She also has a background in U.S. soccer, having won an NCAA title as a player at North Carolina under Anson Dorrance and alongside Mia Hamm and Kristine Lilly.

But if the U.S. can’t get Wiegman, the only female coach in the World Cup quarterfinals, Harvey, the current coach of the OL Reign, is far from a consolation pick. She was the only other finalist for the job when Andonovski was hired in 2019 and she later served on his staff with the national team while also coaching the U-20s. In her native England, Harvey, 43, won six trophies in three seasons with Arsenal before coming to the NWSL, where she is a three-time coach of the year.

After coming so close in 2019, there’s a sense that Harvey deserves the job this time.

On the shortlist

Tony Gustavsson and Casey Stoney

Australia coach Tony Gustavsson celebrates at the end of a 1-0 World Cup win over Ireland
Australia coach Tony Gustavsson celebrates at the end of a 1-0 World Cup win over Ireland in Sydney, Australia, on July 20.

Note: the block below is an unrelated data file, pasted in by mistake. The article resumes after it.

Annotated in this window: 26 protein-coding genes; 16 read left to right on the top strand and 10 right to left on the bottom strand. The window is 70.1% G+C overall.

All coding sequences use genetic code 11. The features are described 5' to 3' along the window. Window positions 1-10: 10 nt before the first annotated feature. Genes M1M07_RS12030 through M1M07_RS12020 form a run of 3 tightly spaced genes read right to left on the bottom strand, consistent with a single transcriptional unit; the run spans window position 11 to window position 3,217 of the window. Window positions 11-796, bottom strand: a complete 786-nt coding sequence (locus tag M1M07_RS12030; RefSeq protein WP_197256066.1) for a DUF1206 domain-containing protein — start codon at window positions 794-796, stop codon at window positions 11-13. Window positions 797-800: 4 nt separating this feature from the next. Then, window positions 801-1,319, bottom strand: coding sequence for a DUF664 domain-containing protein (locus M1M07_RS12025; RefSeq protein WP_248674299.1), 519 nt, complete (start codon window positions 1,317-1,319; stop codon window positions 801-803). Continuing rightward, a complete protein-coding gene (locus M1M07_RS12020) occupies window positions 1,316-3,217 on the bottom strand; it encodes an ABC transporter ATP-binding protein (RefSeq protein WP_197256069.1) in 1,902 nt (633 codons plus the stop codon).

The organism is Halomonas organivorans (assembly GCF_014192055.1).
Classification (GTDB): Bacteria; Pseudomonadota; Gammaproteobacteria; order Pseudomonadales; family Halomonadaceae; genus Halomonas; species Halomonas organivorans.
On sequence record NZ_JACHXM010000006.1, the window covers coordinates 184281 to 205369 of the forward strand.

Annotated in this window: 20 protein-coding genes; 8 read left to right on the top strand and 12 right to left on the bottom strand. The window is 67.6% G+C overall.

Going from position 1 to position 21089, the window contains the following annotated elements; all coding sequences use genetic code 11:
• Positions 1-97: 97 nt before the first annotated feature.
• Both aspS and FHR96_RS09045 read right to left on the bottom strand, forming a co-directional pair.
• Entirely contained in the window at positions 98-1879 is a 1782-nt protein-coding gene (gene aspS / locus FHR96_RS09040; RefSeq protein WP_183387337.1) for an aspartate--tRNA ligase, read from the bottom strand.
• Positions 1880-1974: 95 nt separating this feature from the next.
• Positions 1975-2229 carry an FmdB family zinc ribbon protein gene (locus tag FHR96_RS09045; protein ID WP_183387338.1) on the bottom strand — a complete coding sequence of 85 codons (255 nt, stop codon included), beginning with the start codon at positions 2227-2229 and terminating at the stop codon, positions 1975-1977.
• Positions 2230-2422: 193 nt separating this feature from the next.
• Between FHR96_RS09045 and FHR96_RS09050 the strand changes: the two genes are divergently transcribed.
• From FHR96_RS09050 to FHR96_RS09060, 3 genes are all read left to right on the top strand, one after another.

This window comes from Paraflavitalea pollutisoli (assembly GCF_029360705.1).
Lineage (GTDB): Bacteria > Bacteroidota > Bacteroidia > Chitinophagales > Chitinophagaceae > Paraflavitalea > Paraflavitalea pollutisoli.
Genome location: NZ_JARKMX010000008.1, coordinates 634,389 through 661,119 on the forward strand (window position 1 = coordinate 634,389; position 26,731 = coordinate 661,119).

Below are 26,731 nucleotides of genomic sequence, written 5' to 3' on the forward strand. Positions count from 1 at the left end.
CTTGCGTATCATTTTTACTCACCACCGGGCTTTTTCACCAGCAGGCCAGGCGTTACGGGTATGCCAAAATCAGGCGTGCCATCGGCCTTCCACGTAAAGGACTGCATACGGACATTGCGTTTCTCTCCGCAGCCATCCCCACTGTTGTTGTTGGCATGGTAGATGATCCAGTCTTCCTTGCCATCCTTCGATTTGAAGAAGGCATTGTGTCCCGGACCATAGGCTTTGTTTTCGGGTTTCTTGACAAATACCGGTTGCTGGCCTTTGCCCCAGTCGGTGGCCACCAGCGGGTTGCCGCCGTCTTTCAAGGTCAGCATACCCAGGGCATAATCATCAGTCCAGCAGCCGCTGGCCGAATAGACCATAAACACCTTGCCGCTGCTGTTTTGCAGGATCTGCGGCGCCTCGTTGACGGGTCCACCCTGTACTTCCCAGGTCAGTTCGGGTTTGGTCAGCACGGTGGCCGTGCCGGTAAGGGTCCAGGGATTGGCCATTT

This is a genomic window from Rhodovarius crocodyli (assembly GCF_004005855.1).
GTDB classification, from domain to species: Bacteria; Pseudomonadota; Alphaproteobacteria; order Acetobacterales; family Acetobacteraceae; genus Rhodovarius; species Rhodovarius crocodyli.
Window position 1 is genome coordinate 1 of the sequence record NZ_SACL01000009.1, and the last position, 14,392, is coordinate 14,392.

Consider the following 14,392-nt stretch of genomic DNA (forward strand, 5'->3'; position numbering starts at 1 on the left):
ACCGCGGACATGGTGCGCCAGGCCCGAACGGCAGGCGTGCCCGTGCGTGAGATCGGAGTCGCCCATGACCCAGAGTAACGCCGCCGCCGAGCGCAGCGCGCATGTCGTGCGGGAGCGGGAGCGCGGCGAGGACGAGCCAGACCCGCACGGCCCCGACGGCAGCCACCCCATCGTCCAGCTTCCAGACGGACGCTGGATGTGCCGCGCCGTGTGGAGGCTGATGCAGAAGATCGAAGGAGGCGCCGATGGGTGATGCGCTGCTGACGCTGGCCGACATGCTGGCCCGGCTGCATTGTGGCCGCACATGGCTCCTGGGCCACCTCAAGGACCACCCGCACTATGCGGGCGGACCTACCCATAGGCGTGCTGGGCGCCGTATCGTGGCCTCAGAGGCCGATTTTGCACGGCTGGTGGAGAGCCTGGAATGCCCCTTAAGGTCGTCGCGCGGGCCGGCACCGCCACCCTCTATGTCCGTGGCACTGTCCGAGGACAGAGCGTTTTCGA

(Mark Baker / Associated Press)

Gustavsson worked as an assistant with the U.S. national team under both Pia Sundhage and Ellis before taking over the Australian program in 2020 and leading it to the World Cup quarterfinals this summer. A Swede, Gustavsson, who turns 50 next week, helped the U.S. to a gold medal in the 2012 Olympics and to two World Cup titles under Ellis in 2015 and 2019. In between, he took Tyreso FF to the UEFA women’s Champions League final in 2014. In the last two years with Australia, he’s won 12 of his last 14 games and has the team ranked 10th in the world.

That international experience as a manager is likely to loom large in the interview process since it was the one thing missing from Andonovski’s otherwise stellar resume.